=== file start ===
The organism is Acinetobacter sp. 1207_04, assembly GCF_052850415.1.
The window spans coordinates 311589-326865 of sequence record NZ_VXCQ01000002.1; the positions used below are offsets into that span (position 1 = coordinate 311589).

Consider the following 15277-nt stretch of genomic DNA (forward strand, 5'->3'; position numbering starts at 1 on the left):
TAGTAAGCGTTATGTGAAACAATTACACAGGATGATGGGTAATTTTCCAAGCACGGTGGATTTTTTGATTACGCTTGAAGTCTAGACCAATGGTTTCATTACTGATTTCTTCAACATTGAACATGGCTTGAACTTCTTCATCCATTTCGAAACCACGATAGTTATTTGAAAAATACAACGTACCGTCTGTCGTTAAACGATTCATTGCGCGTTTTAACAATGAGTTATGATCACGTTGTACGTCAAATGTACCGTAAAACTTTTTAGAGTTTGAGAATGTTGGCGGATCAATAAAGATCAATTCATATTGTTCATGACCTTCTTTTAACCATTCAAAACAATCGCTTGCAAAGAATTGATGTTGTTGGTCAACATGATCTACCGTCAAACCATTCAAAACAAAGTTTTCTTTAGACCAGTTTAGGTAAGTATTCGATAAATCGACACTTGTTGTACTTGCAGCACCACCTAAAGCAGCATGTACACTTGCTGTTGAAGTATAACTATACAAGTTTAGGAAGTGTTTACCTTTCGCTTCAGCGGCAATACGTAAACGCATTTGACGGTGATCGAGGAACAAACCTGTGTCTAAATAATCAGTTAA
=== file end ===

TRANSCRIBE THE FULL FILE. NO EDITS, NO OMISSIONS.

The organism is Acinetobacter sp. 1207_04, assembly GCF_052850415.1.
The window spans coordinates 311589-326865 of sequence record NZ_VXCQ01000002.1; the positions used below are offsets into that span (position 1 = coordinate 311589).

Consider the following 15277-nt stretch of genomic DNA (forward strand, 5'->3'; position numbering starts at 1 on the left):
TAGTAAGCGTTATGTGAAACAATTACACAGGATGATGGGTAATTTTCCAAGCACGGTGGATTTTTTGATTACGCTTGAAGTCTAGACCAATGGTTTCATTACTGATTTCTTCAACATTGAACATGGCTTGAACTTCTTCATCCATTTCGAAACCACGATAGTTATTTGAAAAATACAACGTACCGTCTGTCGTTAAACGATTCATTGCGCGTTTTAACAATGAGTTATGATCACGTTGTACGTCAAATGTACCGTAAAACTTTTTAGAGTTTGAGAATGTTGGCGGATCAATAAAGATCAATTCATATTGTTCATGACCTTCTTTTAACCATTCAAAACAATCGCTTGCAAAGAATTGATGTTGTTGGTCAACATGATCTACCGTCAAACCATTCAAAACAAAGTTTTCTTTAGACCAGTTTAGGTAAGTATTCGATAAATCGACACTTGTTGTACTTGCAGCACCACCTAAAGCAGCATGTACACTTGCTGTTGAAGTATAACTATACAAGTTTAGGAAGTGTTTACCTTTCGCTTCAGCGGCAATACGTAAACGCATTTGACGGTGATCGAGGAACAAACCTGTGTCTAAATAATCAGTTAA